Tuesday, July 21, 2009

Staying positive in tough times

I recently came across a post at BookEnds LLC, Literary Agency that got me thinking about how our attitudes affect our actions and the implications that may have further down the road. Those of us who write have been hearing for awhile now the dire straits the publishing world is in: how fewer new authors are being taken on or how established authors are being directed to focus on their better selling material. In my critique group and on other writers' forums, the topic often arises of whether we should write the stories that most inspire and interest us, or focus on what is commercially viable in order to increase our chances of publication (that's another sizzling topic for a blog post that Anita Davison covers in her post, Should Authors Write for the Market?).

It's so easy to get sucked into the pervasive doom and gloom atmosphere of the current economy. But as Jessica Faust says in the BookEnds post, instead of worrying about things we can't control, perhaps we should focus on those things we can? She sees the decreased numbers in book sales as a precursor to change. Rather than not taking on new clients at all or foregoing submissions, she's proceeding business-as-usual. However, she is being pickier and demanding more perfection in what she takes on or submits.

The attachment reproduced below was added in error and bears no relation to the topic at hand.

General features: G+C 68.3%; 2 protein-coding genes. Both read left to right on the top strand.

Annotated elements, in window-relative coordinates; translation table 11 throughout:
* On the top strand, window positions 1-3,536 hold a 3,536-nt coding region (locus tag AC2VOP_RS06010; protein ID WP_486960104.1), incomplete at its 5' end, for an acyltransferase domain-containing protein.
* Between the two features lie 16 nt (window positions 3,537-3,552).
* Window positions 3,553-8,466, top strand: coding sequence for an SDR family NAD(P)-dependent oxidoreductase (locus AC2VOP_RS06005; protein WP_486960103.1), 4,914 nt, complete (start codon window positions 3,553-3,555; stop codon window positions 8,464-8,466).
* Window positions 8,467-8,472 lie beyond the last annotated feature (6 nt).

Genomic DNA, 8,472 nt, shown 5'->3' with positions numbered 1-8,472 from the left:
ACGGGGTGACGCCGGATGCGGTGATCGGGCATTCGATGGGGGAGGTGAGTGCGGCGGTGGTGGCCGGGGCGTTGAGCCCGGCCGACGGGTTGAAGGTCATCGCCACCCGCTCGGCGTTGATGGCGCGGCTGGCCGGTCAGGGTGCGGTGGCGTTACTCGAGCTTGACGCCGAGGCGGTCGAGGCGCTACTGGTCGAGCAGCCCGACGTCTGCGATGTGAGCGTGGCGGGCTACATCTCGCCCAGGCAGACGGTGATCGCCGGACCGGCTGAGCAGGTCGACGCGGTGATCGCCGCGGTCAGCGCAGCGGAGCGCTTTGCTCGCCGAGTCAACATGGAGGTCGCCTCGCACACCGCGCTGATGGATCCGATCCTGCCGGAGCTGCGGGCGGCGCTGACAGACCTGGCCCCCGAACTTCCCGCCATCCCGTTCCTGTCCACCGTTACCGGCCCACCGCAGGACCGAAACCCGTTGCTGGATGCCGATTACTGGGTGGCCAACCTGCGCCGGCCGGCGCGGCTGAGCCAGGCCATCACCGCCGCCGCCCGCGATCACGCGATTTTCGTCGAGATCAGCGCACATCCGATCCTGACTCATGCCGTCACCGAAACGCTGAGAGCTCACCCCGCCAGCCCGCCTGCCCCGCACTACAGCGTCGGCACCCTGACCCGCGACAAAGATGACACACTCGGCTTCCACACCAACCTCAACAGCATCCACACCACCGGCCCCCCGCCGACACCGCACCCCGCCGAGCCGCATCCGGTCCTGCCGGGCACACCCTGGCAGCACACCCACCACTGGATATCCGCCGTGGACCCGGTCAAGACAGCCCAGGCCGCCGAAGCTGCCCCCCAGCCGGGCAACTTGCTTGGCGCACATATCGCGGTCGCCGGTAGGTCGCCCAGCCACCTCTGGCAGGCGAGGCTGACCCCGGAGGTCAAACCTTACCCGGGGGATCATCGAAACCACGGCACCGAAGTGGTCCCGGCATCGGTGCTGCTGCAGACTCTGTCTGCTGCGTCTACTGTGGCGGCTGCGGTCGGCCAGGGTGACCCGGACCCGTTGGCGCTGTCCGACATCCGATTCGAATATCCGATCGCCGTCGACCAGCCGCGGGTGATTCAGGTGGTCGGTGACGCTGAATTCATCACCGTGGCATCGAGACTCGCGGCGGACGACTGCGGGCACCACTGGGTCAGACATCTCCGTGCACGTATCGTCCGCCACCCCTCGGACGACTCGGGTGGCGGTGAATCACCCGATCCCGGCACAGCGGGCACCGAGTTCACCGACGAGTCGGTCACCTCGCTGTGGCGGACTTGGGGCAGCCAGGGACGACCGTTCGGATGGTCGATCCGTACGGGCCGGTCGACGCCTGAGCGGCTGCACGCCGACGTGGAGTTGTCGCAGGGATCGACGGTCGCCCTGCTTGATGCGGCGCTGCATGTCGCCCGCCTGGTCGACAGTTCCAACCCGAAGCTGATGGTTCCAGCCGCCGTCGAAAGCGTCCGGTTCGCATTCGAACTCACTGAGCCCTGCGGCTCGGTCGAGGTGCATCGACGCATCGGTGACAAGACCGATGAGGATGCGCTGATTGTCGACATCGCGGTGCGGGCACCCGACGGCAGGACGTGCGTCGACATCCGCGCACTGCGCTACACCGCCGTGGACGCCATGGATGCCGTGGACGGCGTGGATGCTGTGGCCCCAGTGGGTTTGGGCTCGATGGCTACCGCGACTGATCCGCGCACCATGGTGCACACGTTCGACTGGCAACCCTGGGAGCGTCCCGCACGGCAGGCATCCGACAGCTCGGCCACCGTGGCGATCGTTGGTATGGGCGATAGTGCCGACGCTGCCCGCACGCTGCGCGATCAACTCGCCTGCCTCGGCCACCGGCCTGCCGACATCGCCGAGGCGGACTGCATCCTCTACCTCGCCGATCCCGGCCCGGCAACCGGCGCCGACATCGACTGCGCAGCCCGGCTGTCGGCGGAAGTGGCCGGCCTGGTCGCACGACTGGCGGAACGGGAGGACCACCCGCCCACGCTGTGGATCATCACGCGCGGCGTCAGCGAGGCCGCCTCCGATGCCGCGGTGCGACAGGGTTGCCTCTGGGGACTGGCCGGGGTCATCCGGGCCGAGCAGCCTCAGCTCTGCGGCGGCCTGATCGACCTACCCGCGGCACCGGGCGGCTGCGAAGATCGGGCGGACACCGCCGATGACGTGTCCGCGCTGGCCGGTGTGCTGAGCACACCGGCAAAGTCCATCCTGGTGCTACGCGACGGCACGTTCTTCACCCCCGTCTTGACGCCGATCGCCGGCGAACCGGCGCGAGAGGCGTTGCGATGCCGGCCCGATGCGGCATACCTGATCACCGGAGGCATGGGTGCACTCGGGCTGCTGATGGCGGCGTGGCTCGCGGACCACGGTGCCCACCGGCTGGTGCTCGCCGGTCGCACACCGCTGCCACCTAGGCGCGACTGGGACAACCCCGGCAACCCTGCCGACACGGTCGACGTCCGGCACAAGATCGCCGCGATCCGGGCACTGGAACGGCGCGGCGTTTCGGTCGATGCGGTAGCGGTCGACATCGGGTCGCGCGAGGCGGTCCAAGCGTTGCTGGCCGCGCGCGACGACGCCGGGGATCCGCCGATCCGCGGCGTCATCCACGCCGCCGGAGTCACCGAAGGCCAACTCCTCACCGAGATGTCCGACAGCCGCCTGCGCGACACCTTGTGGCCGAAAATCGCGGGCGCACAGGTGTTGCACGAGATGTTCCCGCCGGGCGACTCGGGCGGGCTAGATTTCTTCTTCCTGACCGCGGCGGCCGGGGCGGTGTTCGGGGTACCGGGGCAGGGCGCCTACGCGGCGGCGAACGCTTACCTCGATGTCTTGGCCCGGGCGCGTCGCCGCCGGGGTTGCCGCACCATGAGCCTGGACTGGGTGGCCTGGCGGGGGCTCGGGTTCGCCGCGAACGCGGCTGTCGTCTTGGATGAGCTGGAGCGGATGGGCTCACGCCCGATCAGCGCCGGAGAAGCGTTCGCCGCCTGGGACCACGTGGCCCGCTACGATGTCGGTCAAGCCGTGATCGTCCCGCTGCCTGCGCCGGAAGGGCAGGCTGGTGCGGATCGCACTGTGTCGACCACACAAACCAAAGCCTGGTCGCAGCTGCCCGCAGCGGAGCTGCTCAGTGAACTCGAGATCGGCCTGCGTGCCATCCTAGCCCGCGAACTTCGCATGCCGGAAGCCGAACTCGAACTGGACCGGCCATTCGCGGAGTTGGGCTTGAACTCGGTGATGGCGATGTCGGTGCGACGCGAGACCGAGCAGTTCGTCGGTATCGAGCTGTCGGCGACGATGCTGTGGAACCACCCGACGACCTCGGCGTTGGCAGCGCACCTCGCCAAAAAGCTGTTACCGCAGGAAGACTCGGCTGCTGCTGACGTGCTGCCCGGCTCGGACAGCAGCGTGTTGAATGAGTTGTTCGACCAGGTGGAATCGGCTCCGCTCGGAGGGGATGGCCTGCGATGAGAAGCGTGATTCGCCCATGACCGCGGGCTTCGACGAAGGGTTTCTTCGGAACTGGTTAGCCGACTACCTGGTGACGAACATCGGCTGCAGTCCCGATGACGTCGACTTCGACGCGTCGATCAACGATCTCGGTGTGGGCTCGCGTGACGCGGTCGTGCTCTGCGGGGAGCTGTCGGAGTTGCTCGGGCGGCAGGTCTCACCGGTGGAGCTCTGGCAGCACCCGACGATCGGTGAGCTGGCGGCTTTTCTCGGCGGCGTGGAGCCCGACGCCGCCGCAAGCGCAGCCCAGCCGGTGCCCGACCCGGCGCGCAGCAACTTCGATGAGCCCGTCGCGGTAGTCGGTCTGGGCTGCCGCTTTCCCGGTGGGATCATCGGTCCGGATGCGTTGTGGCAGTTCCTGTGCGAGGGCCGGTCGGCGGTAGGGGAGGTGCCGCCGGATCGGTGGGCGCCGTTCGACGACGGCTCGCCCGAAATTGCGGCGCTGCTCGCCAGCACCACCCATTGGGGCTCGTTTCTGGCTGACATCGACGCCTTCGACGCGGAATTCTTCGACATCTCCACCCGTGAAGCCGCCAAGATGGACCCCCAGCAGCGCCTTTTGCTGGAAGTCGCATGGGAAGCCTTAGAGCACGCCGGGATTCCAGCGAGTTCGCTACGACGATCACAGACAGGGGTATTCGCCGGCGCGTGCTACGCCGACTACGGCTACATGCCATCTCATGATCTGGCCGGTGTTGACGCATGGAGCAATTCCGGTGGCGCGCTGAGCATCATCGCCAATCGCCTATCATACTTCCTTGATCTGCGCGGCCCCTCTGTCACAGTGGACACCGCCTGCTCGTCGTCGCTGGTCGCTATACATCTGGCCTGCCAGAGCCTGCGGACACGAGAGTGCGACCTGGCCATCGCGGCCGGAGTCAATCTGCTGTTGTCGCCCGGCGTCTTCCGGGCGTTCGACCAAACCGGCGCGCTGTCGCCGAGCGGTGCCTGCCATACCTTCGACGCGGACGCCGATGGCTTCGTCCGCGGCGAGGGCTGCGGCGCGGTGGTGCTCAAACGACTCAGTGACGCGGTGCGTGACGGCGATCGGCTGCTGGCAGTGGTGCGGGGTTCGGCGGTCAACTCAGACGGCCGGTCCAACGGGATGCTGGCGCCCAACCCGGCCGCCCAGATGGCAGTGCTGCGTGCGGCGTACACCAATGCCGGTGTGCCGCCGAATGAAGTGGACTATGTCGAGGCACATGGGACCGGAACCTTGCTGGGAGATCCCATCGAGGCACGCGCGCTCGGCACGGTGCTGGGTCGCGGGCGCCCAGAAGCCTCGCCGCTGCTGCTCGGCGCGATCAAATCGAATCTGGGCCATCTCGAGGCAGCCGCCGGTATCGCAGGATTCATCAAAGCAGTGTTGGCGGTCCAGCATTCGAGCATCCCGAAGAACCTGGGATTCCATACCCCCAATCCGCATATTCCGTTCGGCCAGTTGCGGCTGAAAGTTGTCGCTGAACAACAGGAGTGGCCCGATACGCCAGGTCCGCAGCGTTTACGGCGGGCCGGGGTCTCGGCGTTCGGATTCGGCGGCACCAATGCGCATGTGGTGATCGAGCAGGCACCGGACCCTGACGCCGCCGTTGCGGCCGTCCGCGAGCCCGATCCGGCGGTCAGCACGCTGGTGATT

While we're all waiting for the logjam to clear, maybe we should take this as an opportunity: to write more entertaining stories, become better at the craft of writing, ask ourselves what people want to read, and explore new possibilities for reaching readers?

Movies, TV and computers still have not killed books. They continue to exist and will indefinitely. What form they will take and how publishing will operate in the coming century remains to be seen. Meanwhile, keep on writing!

Until later,

1 comment:

Anita Davison said...

How's that for synchronicity, Gemi? This subject comes up frequently for writers, because no matter what you write, when it comes to submitting to an agent/publisher - they are going to want to know which genre it fits and if the criteria aren't covered - expect a rejection!